- Identify what breaches of contract will allow each party to terminate the contract. Do you want to specify what breach or breaches will constitute a material breach, if even on a non-exhaustive basis?
- The parties should also include exit provisions that address the obligations of the parties if the contract is terminated early.
- The parties might be tempted to deal only briefly with certain difficult aspects of the project when agreeing the terms of the contract, to quickly get the project off the ground. However, these aspects are unlikely to be easier to resolve after the project is live, while agreements to agree are not enforceable. Ideally, the parties should seek to agree all essential elements of the project in sufficient detail to avoid any future disagreement.
The chances of a successful project increase if the parties do not allow the euphoria of contract signature to distract them from immediately implementing the contract in accordance with its terms. Below are key steps for ensuring the project remains on track after the contract is signed:
- Conduct introductory sessions with the project delivery teams responsible for the implementation to ensure each party knows its roles and responsibilities under the contract. In short: ensure that a proper handover takes place.
- Produce a key contract matrix/summary with the key clauses to help ensure the contractual terms are not overlooked or forgotten in the future and make sure those who need to see it have a copy.
- The parties should follow the governance procedure in the contract. This might include holding regular meetings to confirm progress, highlight any issues for resolution, and allow for any changes to be communicated between both between and within the parties.
- Consider making a member of the executive team accountable for monitoring the project. This is both to identify any potential risks so that they can be mitigated against; and to ensure appropriate contractual procedures are identified and followed (for example, the change control procedure and the service of relevant notices). The executive team should also meet regularly to address any issues. DLA Piper’s IT Project Healthcheck tool can assist in assessing key risks and issues.
- Any proposed changes to the contract should be assessed by the relevant stakeholders. The impact of the change should be considered in terms of time and money and agreed or rejected in accordance with the relevant contractual procedure.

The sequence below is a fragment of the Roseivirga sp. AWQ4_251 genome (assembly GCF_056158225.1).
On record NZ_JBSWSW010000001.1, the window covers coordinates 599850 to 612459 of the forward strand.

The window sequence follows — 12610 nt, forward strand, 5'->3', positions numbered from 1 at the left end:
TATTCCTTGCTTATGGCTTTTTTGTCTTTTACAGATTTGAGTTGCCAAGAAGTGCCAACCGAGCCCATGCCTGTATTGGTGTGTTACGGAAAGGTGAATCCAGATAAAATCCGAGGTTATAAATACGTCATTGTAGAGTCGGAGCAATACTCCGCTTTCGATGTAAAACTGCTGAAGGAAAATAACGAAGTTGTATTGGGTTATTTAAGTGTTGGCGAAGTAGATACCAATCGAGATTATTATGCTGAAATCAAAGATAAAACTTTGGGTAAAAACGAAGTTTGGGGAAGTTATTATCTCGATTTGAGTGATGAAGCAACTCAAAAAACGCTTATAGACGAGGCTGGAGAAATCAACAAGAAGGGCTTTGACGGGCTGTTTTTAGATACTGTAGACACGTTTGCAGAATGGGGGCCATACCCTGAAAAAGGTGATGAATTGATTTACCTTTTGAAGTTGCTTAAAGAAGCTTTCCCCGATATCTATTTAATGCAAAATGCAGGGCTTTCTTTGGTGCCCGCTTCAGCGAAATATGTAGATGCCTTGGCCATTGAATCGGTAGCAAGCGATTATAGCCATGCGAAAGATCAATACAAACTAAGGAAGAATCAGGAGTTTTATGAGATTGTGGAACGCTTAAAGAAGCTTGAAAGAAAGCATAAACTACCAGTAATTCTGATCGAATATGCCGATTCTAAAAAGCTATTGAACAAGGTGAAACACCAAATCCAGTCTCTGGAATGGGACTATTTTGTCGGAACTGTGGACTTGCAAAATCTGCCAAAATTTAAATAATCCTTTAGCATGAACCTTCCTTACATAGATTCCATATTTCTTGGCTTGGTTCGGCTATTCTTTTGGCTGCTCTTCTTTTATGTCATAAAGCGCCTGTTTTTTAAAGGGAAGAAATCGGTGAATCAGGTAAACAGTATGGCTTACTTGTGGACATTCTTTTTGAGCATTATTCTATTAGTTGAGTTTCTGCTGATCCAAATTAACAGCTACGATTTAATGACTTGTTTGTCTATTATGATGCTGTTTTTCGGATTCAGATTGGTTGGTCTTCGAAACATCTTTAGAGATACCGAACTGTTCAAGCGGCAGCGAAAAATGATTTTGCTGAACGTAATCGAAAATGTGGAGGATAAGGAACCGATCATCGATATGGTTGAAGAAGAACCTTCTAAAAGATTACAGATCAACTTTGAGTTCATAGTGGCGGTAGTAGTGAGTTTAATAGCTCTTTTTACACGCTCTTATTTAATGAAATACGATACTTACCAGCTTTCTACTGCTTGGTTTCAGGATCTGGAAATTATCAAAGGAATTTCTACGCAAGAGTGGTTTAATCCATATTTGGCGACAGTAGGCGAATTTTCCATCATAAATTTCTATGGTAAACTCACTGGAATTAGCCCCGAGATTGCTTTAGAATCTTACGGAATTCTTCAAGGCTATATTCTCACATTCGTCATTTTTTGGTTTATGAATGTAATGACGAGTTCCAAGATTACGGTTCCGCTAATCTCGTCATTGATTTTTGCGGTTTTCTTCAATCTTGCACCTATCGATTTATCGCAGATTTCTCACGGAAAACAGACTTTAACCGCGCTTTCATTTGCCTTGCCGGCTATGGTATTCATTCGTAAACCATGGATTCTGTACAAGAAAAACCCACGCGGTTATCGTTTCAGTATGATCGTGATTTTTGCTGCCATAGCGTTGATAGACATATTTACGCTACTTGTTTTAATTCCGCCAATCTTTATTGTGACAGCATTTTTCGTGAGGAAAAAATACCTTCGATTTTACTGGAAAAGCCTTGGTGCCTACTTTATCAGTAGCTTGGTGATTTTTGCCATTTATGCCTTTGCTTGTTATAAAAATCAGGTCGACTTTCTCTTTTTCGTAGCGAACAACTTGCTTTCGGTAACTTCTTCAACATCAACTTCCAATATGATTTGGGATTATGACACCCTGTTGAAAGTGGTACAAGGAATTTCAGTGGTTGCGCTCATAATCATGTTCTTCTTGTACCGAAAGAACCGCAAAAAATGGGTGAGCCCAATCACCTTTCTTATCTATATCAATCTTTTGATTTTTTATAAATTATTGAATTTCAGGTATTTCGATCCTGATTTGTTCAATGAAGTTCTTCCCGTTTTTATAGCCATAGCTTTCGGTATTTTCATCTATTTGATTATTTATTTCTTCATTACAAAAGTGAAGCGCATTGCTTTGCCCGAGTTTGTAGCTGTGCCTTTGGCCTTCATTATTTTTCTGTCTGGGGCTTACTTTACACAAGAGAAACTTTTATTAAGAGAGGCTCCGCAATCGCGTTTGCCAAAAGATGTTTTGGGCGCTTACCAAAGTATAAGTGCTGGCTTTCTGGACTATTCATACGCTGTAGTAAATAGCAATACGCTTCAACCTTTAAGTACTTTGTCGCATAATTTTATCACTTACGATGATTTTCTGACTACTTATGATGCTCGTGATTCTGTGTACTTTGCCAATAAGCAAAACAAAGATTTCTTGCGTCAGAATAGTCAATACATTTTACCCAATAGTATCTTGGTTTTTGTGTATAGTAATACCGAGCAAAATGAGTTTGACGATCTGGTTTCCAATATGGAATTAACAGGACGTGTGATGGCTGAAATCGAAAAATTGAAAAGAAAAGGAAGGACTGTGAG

- In short: exercise good contract management.
If things start to go wrong
- Any potential issues should be considered at the earliest opportunity and managed proactively, using the contractual dispute resolution procedure, if appropriate.
- A default or breach of contract does not necessarily mean the contract should be suspended or terminated. Carry out a risk versus reward balancing exercise with your legal advisors to determine the best way forward.
- The parties should seek legal advice to determine what options are available, which may include serving relief notices or exercising step-in, suspension and/or termination rights.
- As an alternative to termination, the possibilities for renegotiation should be considered by the parties with a view to varying the contractual terms to rebalance or reset the relationship between the parties.
- If the parties successfully renegotiate the agreement in principle, the terms of the agreement should be carefully documented by your legal team. The wider operational team must then be informed of any changes to the contract and the new contract kept under continual review.
In summary, the best way to resolve or avoid IT disputes requires:
- proactive management of disputes;
- an assessment of the merits of different courses of action;
- the avoidance of knee-jerk reactions; and
- the development of a clear legal/commercial and operational strategy and keeping it under review.